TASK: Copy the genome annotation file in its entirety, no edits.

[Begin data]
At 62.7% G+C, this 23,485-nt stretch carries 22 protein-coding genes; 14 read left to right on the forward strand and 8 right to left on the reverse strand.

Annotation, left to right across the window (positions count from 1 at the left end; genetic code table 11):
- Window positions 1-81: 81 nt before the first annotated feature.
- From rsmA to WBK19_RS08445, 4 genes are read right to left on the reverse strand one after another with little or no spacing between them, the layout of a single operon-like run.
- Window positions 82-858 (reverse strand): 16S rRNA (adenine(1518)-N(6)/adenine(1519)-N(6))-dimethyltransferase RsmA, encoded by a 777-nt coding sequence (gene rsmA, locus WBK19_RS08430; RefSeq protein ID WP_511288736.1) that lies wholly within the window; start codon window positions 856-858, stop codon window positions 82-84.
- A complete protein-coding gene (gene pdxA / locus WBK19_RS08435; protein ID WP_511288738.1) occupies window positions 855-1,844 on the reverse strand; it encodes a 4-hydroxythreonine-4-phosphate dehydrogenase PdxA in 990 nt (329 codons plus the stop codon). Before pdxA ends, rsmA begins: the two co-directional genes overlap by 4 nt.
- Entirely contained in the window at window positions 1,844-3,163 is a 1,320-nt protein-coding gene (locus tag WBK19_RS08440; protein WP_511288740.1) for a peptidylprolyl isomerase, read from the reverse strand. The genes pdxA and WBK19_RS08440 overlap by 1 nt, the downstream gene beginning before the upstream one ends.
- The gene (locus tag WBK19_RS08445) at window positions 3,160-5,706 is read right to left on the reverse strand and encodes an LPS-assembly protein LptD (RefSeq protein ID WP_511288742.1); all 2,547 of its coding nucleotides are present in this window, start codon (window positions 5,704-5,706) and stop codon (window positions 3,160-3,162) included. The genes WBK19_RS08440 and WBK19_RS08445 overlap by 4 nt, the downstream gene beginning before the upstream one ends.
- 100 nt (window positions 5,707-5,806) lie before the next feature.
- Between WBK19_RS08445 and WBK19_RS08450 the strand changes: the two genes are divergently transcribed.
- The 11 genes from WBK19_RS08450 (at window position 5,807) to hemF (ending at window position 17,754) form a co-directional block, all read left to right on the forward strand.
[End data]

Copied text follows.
At 62.7% G+C, this 23,485-nt stretch carries 22 protein-coding genes; 14 read left to right on the forward strand and 8 right to left on the reverse strand.

Annotation, left to right across the window (positions count from 1 at the left end; genetic code table 11):
- Window positions 1-81: 81 nt before the first annotated feature.
- From rsmA to WBK19_RS08445, 4 genes are read right to left on the reverse strand one after another with little or no spacing between them, the layout of a single operon-like run.
- Window positions 82-858 (reverse strand): 16S rRNA (adenine(1518)-N(6)/adenine(1519)-N(6))-dimethyltransferase RsmA, encoded by a 777-nt coding sequence (gene rsmA, locus WBK19_RS08430; RefSeq protein ID WP_511288736.1) that lies wholly within the window; start codon window positions 856-858, stop codon window positions 82-84.
- A complete protein-coding gene (gene pdxA / locus WBK19_RS08435; protein ID WP_511288738.1) occupies window positions 855-1,844 on the reverse strand; it encodes a 4-hydroxythreonine-4-phosphate dehydrogenase PdxA in 990 nt (329 codons plus the stop codon). Before pdxA ends, rsmA begins: the two co-directional genes overlap by 4 nt.
- Entirely contained in the window at window positions 1,844-3,163 is a 1,320-nt protein-coding gene (locus tag WBK19_RS08440; protein WP_511288740.1) for a peptidylprolyl isomerase, read from the reverse strand. The genes pdxA and WBK19_RS08440 overlap by 1 nt, the downstream gene beginning before the upstream one ends.
- The gene (locus tag WBK19_RS08445) at window positions 3,160-5,706 is read right to left on the reverse strand and encodes an LPS-assembly protein LptD (RefSeq protein ID WP_511288742.1); all 2,547 of its coding nucleotides are present in this window, start codon (window positions 5,704-5,706) and stop codon (window positions 3,160-3,162) included. The genes WBK19_RS08440 and WBK19_RS08445 overlap by 4 nt, the downstream gene beginning before the upstream one ends.
- 100 nt (window positions 5,707-5,806) lie before the next feature.
- Between WBK19_RS08445 and WBK19_RS08450 the strand changes: the two genes are divergently transcribed.
- The 11 genes from WBK19_RS08450 (at window position 5,807) to hemF (ending at window position 17,754) form a co-directional block, all read left to right on the forward strand.